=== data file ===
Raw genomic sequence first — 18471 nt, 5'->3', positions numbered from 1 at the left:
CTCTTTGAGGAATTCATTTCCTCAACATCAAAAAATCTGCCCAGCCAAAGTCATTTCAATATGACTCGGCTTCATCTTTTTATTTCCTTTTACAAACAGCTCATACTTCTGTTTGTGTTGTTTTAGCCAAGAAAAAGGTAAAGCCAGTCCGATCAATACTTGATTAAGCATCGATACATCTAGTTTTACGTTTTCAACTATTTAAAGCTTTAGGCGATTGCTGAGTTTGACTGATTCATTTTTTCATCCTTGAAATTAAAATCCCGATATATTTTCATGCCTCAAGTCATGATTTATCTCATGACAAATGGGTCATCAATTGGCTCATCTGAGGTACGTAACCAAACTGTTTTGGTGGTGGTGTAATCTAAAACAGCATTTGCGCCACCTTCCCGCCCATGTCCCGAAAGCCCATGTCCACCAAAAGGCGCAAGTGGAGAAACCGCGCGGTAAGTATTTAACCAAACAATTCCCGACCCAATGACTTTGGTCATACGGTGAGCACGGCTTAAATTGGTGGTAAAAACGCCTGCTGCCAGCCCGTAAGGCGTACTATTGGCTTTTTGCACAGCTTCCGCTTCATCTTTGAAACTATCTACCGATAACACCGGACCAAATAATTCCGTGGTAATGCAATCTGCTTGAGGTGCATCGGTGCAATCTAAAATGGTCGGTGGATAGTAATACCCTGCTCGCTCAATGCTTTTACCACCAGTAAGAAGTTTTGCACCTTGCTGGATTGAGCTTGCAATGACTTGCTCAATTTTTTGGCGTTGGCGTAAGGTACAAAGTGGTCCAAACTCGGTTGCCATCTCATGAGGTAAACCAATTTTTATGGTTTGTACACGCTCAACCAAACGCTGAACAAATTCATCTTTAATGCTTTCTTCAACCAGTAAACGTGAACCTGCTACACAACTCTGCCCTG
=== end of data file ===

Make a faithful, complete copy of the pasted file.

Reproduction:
Raw genomic sequence first — 18471 nt, 5'->3', positions numbered from 1 at the left:
CTCTTTGAGGAATTCATTTCCTCAACATCAAAAAATCTGCCCAGCCAAAGTCATTTCAATATGACTCGGCTTCATCTTTTTATTTCCTTTTACAAACAGCTCATACTTCTGTTTGTGTTGTTTTAGCCAAGAAAAAGGTAAAGCCAGTCCGATCAATACTTGATTAAGCATCGATACATCTAGTTTTACGTTTTCAACTATTTAAAGCTTTAGGCGATTGCTGAGTTTGACTGATTCATTTTTTCATCCTTGAAATTAAAATCCCGATATATTTTCATGCCTCAAGTCATGATTTATCTCATGACAAATGGGTCATCAATTGGCTCATCTGAGGTACGTAACCAAACTGTTTTGGTGGTGGTGTAATCTAAAACAGCATTTGCGCCACCTTCCCGCCCATGTCCCGAAAGCCCATGTCCACCAAAAGGCGCAAGTGGAGAAACCGCGCGGTAAGTATTTAACCAAACAATTCCCGACCCAATGACTTTGGTCATACGGTGAGCACGGCTTAAATTGGTGGTAAAAACGCCTGCTGCCAGCCCGTAAGGCGTACTATTGGCTTTTTGCACAGCTTCCGCTTCATCTTTGAAACTATCTACCGATAACACCGGACCAAATAATTCCGTGGTAATGCAATCTGCTTGAGGTGCATCGGTGCAATCTAAAATGGTCGGTGGATAGTAATACCCTGCTCGCTCAATGCTTTTACCACCAGTAAGAAGTTTTGCACCTTGCTGGATTGAGCTTGCAATGACTTGCTCAATTTTTTGGCGTTGGCGTAAGGTACAAAGTGGTCCAAACTCGGTTGCCATCTCATGAGGTAAACCAATTTTTATGGTTTGTACACGCTCAACCAAACGCTGAACAAATTCATCTTTAATGCTTTCTTCAACCAGTAAACGTGAACCTGCTACACAACTCTGCCCTG